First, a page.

Los Angeles Times columnist Steve Lopez’s The Soloist, the best-seller about how he befriended and tried to help a talented but mentally ill homeless man who loves to play classical music on the streets, isn’t an easy book to film.
It has no cathartic, feel-good ending with an easy moral. Unlike the Beethoven symphonies so important to its score, it doesn’t ultimately “soar.” The homeless musician, an African-American named Nathaniel Ayers who was a child prodigy until schizophrenia hit, refuses medication that would obviously make him better and is given to frightening “meltdowns” of anger.
The book ends with optimism about the future for Ayers because of his love for music and his willingness to move to non-profit housing, but no neat, tidy resolution. And it leaves readers deeply troubled about how this country has come to tolerate the existence of large colonies of mentally ill homeless people in its urban centers. It is also an introspective book — Lopez learns as much about himself as Ayers, including facing his own worries about the decline of newspaper journalism as a career.
The film, directed by Atonement’s Joe Wright and starring Robert Downey Jr. and Jamie Foxx, surprisingly gets a fair portion of it right. It is certainly clear-eyed — steely-eyed, even — about not sentimentalizing or trivializing its story. It uses actual residents of Los Angeles’ notorious Skid Row as a supporting cast, and their presence is a vivid, defiant reminder of their humanity even when society wants to forget.
The two principal actors also are strong. Foxx, his hair parted in the middle and his clothing and headgear looking more like exotic plumage than a wardrobe, exudes a disarming quietude for much of the movie.
It also makes his “meltdowns” — including one where he becomes violent toward Lopez — simultaneously violent and heartrending. You can see the demons at play. But you can also see the angels, especially in a scene where Ayers listens so rapturously to the Los Angeles Philharmonic play Beethoven’s “Eroica” that his mind — and the film — slips into synesthesia, the state of experiencing music as colors. Shades of 2001: A Space Odyssey.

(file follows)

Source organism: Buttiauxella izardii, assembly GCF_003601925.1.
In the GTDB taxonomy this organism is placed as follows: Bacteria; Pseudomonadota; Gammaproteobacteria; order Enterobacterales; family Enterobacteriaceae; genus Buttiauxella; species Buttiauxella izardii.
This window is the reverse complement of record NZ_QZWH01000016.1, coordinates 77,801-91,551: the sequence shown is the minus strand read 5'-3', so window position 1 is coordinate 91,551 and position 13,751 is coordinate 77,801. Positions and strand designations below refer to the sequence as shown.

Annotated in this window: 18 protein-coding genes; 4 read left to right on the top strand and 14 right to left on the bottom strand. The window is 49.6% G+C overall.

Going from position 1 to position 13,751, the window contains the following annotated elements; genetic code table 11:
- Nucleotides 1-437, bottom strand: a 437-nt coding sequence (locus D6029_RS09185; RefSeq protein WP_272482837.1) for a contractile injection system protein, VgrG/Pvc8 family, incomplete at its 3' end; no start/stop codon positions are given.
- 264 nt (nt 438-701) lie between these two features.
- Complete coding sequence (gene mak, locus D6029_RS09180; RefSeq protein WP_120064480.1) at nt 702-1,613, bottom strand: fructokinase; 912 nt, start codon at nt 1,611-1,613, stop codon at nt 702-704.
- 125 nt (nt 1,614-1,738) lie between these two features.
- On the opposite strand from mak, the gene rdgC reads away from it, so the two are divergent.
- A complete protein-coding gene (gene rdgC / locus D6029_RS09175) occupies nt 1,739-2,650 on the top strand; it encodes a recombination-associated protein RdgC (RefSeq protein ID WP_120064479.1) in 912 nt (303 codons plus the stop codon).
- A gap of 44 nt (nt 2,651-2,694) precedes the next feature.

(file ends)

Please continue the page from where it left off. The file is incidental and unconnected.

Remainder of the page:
Downey’s Lopez has a little harder time finding his center. The film does him no favors early on — he’s partly a hard-edged, cynical reporter (who even smokes a cigarette!) living alone and partly an oaf who keeps having accidents with urine.
But Downey slips free of the stereotypes as Lopez starts to be impressed by the depth of Ayers’ pure and deep love for music. At that point his portrayal becomes fresh, straightforward and, while no-nonsense, also unpretentiously humane in caring about Ayers. (One might want to compare this with a documentary called You’re Gonna Miss Me, the story of how a brother tries to help Roky Erickson, a mentally troubled middle-aged Rock musician, get better.)
But this is a dramatic movie, and some of the choices it makes are poor. Wright and screenwriter Susannah Grant (Erin Brockovich) have chosen to tell Ayers’ back-story — growing up poor but to a loving mother in Cleveland; gaining acceptance to Juilliard as a budding cellist but then succumbing to voices in his head — through florid flashbacks.
Foxx, who is powerfully touching as the near-middle-aged Ayers of the present day, is simply too old and too big for the college scenes. It would have been far better for the back-story to come out via having Lopez (Downey), through the process of being a diligent reporter, find and interview people who knew Ayers.
The earlier scenes, featuring Justin Martin as the young Nathaniel, allow the young British director to succumb to the same problem he had with Atonement, staging a “beautiful” tableau of a horrifying scene. In this case, a car aflame slowly rolls down a nighttime Cleveland street as a scared Nathaniel watches.
Is this surrealism — externalizing the fears of an already troubled mind? — or is it meant to imply the urban chaos of Nathaniel’s environment sowed the seeds of his illness? Whatever, Wright needs to think more about what such scenes mean before staging them.
There is also the matter of the film’s sound mix, which will be controversial. Perhaps underscoring the theme of how “voices” can bedevil a troubled person but music can bring peace, the film sometimes turns conversation into background, in the style of Robert Altman.
Judging from the size of the sound crew listed in the credits, it’s apparently a thought-through decision. Some will long for more clarity, but to me it’s defensible artistically. In this world there is no clarity. Just sometimes, fortunately, people trying to help. Grade: B
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